Project description:Sphingolipid microdomains are thought to result from the organization of plasma membrane sphingolipids and cholesterol into a liquid ordered phase, wherein the glycosylphosphatidylinositol (GPI)-anchored proteins are enriched. These domains, resistant to extraction by cold Triton X-100, can be isolated as buoyant membrane complexes (detergent-resistant membranes) in isopycnic density gradients. Here the effects of methyl-beta-cyclodextrin (MBCD), a specific cholesterol-binding agent that neither binds nor inserts into the plasma membrane, were investigated on the sphingolipid microdomains of lymphocytes. MBCD released substantial quantities of GPI-anchored Thy-1 and glycosphingolipid GM1, and also other surface proteins including CD45, and intracellular Lck and Fyn kinases. From endothelial cells, MBCD released GPI-anchored CD59, and CD44, but only a negligible amount of caveolin. Most MBCD-released Thy-1 and CD59 were not sedimentable and thus differed from Thy-1 released by membrane-active cholesterol-binding agents such as saponin and streptolysin O, or Triton X-100. Unlike that released by Triton X-100, only part of the Thy-1 molecules released by MBCD was buoyant in density gradients and co-isolated with GM1. Finally, treatment of Triton X-100-isolated detergent-resistant membranes with MBCD extracted most of the cholesterol without affecting the buoyant properties of Thy-1 or GM1. We suggest that (1) MBCD preferentially extracts cholesterol from outside, rather than within the sphingolipid microdomains and (2) this partly solubilizes GPI-anchored and transmembrane proteins from the glycerophospholipid-rich membrane and releases sphingolipid microdomains in both vesicular and non-vesicular form.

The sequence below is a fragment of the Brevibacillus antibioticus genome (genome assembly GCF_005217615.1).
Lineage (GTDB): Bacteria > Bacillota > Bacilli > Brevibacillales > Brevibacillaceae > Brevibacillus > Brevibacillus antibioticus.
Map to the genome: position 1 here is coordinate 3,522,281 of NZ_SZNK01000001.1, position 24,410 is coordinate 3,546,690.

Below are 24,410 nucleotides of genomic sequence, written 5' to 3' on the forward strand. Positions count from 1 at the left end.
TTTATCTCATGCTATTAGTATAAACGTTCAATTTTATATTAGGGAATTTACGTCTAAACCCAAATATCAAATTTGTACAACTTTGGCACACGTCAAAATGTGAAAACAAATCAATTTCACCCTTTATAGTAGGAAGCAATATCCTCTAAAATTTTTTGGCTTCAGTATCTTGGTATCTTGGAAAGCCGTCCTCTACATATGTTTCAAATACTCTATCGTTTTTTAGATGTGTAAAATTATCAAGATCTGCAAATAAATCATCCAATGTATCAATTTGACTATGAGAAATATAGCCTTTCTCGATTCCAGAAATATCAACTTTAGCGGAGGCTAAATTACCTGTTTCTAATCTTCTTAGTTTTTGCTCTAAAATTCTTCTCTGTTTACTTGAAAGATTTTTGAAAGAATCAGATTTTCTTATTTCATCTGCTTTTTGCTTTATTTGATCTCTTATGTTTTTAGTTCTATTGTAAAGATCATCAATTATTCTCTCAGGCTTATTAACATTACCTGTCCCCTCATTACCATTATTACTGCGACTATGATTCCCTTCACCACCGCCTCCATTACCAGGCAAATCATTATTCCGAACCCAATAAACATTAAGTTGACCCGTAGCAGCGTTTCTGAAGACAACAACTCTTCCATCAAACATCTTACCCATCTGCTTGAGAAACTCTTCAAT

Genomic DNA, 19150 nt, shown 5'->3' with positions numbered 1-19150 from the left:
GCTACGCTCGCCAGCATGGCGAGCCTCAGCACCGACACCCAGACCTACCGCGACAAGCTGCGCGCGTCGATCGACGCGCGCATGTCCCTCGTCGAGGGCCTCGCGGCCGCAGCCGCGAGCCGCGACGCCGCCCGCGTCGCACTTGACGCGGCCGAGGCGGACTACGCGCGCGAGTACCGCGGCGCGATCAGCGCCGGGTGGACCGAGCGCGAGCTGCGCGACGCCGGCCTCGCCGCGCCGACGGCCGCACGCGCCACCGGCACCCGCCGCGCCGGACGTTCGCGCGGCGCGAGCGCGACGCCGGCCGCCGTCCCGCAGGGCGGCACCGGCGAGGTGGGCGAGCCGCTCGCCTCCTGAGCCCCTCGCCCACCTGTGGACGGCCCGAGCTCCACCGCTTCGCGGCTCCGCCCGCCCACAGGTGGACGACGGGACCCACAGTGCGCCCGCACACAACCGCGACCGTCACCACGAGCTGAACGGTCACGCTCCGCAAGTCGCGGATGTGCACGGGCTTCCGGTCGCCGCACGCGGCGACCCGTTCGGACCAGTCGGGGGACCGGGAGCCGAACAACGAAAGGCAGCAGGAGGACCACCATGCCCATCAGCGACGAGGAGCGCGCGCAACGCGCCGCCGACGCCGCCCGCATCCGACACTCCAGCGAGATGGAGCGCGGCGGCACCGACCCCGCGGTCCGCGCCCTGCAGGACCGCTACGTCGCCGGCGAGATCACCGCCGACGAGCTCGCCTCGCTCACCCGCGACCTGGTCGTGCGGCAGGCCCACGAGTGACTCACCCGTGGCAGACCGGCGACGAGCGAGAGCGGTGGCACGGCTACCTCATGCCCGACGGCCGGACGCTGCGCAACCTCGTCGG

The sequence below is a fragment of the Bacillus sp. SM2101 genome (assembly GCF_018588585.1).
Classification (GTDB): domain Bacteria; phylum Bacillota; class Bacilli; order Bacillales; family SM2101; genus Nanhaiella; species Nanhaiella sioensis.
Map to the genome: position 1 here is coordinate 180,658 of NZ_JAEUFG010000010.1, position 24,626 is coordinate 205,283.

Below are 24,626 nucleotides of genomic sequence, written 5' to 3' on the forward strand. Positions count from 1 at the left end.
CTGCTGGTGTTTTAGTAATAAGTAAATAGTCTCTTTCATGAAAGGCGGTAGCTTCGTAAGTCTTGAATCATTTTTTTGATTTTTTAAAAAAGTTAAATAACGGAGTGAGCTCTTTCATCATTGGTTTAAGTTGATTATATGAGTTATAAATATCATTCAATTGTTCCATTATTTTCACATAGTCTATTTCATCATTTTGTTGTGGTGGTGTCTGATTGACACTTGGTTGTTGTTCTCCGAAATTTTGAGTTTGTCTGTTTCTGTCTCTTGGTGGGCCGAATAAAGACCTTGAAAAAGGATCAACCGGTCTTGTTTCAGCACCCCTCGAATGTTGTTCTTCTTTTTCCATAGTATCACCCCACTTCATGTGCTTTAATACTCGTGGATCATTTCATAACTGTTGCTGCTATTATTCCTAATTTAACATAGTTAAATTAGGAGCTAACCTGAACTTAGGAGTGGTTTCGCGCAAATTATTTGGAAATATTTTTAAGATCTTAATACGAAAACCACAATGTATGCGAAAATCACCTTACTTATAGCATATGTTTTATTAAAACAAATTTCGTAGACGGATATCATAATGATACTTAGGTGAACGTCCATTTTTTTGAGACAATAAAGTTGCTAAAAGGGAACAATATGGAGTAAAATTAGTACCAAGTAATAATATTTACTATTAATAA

Project description:<h4>Purpose</h4>Lipid rafts are cholesterol enriched microdomains that colocalize signaling pathways involved in cell proliferation, metastasis, and angiogenesis. We examined the effect of methyl-?-cyclodextrin (M?CD)-mediated cholesterol extraction on the proliferation, adhesion, invasion, and angiogenesis of triple negative breast cancer (TNBC) cells.<h4>Methods</h4>We measured cholesterol and estimated cell toxicity. Detergent resistant membrane (DRM) and non-DRM fractions were separated using the OptiPrep gradient method. Cell cycles stages were analyzed by flow cytometry, apoptosis was assessed using the TdT-mediated dUTP nick end-labeling assay, and metastasis was determined using a Matrigel invasion assay. Neo-vessel pattern and levels of angiogenic modulators were determined using an <i>in vitro</i> angiogenesis assay and an angiogenesis array, respectively.<h4>Results</h4>The present study found that the cholesterol-depleting agent M?CD, efficiently depleted membrane cholesterol and caused concentration dependent (0.1-0.5 mM) cytotoxicity compared to nystatin and filipin III in TNBC cell lines, MDA-MB 231 and MDA-MB 468. A reduced proportion of caveolin-1 found in DRM fractions indicated a cholesterol extraction-induced disruption of lipid raft integrity. M?CD inhibited 52% of MDA-MB 231 cell adhesion on fibronectin and 56% of MDA-MB 468 cell adhesion on vitronectin, while invasiveness of these cells was decreased by 48% and 52% respectively, following M?CD treatment (48 hours). M?CD also caused cell cycle arrest at the G<sub>2</sub>M phase and apoptosis in MDA-MB 231 cells (25% and 58% cells, respectively) and in MDA-MB 468 cells (30% and 38% cells, respectively). We found that M?CD treated cells caused a 52% and 58% depletion of neovessel formation in both MDA-MB 231 and MDA-MB 468 cell lines, respectively. This study also demonstrated that M?CD treatment caused a respective 2.6- and 2.5-fold depletion of tyrosine protein kinase receptor (TEK) receptor tyrosine kinase levels in both TNBC cell lines.<h4>Conclusion</h4>M?CD-induced cholesterol removal enhances alterations in lipid raft integrity, which reduces TNBC cell survival.